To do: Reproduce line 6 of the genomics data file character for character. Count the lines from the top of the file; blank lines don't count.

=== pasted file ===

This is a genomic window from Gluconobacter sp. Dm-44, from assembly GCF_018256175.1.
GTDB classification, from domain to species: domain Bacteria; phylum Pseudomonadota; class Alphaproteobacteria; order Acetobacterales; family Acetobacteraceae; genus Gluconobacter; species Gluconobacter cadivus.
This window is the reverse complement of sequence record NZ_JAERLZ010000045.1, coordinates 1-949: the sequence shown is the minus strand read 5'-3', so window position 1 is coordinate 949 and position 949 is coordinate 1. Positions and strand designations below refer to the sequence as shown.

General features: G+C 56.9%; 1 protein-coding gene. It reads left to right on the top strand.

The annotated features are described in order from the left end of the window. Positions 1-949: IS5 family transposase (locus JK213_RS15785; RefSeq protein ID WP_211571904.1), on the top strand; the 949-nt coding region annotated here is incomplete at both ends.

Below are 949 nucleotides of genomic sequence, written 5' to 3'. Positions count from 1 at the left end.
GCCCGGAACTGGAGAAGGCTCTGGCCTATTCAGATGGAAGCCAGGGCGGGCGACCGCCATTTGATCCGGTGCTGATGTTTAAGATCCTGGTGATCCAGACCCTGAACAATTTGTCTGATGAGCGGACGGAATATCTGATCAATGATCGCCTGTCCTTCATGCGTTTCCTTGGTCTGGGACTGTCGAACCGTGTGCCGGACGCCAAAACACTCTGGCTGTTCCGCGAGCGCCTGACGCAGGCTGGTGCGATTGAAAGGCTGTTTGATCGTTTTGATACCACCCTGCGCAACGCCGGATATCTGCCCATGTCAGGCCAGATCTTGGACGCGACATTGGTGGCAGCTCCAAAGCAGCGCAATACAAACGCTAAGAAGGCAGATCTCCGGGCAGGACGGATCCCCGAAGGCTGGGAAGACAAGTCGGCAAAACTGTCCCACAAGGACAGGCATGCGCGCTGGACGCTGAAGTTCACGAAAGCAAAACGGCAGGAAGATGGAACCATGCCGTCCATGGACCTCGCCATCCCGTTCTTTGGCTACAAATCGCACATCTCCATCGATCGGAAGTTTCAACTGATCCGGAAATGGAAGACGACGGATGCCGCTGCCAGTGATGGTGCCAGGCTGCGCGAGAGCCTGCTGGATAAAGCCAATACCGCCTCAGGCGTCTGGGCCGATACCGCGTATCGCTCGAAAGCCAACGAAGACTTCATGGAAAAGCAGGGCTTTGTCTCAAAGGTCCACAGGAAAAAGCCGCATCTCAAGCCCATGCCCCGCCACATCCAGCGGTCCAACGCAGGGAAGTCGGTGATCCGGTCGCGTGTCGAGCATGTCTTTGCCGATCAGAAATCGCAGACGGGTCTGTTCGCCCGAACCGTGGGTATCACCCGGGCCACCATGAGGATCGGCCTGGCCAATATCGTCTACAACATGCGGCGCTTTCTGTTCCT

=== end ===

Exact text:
Below are 949 nucleotides of genomic sequence, written 5' to 3'. Positions count from 1 at the left end.